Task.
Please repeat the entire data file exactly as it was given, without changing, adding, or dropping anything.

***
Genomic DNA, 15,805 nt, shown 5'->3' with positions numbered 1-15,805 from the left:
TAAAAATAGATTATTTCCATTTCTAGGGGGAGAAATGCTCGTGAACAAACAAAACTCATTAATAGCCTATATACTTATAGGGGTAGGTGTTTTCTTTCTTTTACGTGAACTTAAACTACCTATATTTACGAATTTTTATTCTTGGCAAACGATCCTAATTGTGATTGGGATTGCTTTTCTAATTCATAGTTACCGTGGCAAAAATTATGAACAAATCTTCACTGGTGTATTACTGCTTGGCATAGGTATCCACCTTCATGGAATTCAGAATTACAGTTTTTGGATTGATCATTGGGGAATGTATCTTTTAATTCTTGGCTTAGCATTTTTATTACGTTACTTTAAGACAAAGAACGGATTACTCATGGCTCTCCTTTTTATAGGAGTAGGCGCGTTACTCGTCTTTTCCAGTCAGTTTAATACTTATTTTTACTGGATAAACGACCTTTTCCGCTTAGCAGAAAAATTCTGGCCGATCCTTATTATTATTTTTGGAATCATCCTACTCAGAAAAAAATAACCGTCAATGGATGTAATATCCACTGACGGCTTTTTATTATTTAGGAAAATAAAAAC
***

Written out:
Genomic DNA, 15,805 nt, shown 5'->3' with positions numbered 1-15,805 from the left:
TAAAAATAGATTATTTCCATTTCTAGGGGGAGAAATGCTCGTGAACAAACAAAACTCATTAATAGCCTATATACTTATAGGGGTAGGTGTTTTCTTTCTTTTACGTGAACTTAAACTACCTATATTTACGAATTTTTATTCTTGGCAAACGATCCTAATTGTGATTGGGATTGCTTTTCTAATTCATAGTTACCGTGGCAAAAATTATGAACAAATCTTCACTGGTGTATTACTGCTTGGCATAGGTATCCACCTTCATGGAATTCAGAATTACAGTTTTTGGATTGATCATTGGGGAATGTATCTTTTAATTCTTGGCTTAGCATTTTTATTACGTTACTTTAAGACAAAGAACGGATTACTCATGGCTCTCCTTTTTATAGGAGTAGGCGCGTTACTCGTCTTTTCCAGTCAGTTTAATACTTATTTTTACTGGATAAACGACCTTTTCCGCTTAGCAGAAAAATTCTGGCCGATCCTTATTATTATTTTTGGAATCATCCTACTCAGAAAAAAATAACCGTCAATGGATGTAATATCCACTGACGGCTTTTTATTATTTAGGAAAATAAAAAC